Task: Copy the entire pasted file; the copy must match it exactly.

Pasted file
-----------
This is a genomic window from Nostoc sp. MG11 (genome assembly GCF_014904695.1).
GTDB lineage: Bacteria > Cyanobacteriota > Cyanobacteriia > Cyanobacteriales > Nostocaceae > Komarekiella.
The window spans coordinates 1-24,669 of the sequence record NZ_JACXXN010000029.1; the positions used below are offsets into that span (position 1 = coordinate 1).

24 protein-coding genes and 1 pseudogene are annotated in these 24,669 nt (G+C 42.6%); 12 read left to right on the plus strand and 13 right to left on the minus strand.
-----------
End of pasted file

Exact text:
This is a genomic window from Nostoc sp. MG11 (genome assembly GCF_014904695.1).
GTDB lineage: Bacteria > Cyanobacteriota > Cyanobacteriia > Cyanobacteriales > Nostocaceae > Komarekiella.
The window spans coordinates 1-24,669 of the sequence record NZ_JACXXN010000029.1; the positions used below are offsets into that span (position 1 = coordinate 1).

24 protein-coding genes and 1 pseudogene are annotated in these 24,669 nt (G+C 42.6%); 12 read left to right on the plus strand and 13 right to left on the minus strand.